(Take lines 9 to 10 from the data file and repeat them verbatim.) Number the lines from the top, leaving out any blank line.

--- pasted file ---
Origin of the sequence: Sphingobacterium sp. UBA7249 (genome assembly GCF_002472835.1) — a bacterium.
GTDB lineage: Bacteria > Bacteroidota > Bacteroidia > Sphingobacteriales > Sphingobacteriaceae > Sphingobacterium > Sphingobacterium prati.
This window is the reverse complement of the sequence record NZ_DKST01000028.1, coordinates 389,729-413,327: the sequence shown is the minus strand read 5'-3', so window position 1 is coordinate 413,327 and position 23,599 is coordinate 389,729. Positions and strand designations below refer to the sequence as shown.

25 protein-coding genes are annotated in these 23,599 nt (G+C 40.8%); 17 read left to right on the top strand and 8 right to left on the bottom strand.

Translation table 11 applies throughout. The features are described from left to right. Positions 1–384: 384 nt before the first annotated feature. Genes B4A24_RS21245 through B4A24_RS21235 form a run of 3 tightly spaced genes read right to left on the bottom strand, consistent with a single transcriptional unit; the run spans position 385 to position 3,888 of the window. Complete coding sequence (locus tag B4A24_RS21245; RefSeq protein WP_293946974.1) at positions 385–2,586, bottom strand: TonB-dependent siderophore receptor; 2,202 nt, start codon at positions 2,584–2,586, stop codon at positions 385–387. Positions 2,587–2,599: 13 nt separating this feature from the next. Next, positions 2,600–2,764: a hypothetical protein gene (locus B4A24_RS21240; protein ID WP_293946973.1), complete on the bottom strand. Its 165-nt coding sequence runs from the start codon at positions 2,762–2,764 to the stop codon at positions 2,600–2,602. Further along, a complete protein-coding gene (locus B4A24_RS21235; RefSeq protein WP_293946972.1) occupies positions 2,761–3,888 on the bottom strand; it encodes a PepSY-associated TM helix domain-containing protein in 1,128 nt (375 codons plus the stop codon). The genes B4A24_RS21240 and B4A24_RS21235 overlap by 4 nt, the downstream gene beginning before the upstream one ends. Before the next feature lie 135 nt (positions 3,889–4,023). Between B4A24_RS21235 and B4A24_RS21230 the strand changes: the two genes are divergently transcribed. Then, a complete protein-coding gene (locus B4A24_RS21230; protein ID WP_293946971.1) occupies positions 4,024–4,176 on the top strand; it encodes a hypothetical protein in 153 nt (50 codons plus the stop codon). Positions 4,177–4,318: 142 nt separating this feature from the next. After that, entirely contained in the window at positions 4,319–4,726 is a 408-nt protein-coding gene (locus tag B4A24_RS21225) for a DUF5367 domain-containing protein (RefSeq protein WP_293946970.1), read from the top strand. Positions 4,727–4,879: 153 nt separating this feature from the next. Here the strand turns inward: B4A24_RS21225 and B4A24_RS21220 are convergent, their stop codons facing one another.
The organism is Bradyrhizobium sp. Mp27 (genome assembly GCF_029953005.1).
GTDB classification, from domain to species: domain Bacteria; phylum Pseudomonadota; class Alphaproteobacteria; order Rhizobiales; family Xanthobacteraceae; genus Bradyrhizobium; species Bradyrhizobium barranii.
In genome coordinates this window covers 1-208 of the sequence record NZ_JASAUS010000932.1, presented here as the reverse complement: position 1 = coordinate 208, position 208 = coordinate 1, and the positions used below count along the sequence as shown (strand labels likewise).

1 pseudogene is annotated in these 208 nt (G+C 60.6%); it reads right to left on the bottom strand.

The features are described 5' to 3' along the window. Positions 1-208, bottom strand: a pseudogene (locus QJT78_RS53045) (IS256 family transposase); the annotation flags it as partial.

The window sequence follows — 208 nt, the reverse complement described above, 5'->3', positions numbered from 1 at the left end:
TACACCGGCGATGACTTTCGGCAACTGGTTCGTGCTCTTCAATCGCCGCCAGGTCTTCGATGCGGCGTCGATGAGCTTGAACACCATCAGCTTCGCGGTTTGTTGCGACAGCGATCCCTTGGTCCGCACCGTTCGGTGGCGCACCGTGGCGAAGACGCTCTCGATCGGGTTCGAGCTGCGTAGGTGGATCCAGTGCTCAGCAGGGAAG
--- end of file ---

1 pseudogene is annotated in these 208 nt (G+C 60.6%); it reads right to left on the bottom strand.

The features are described 5' to 3' along the window. Positions 1-208, bottom strand: a pseudogene (locus QJT78_RS53045) (IS256 family transposase); the annotation flags it as partial.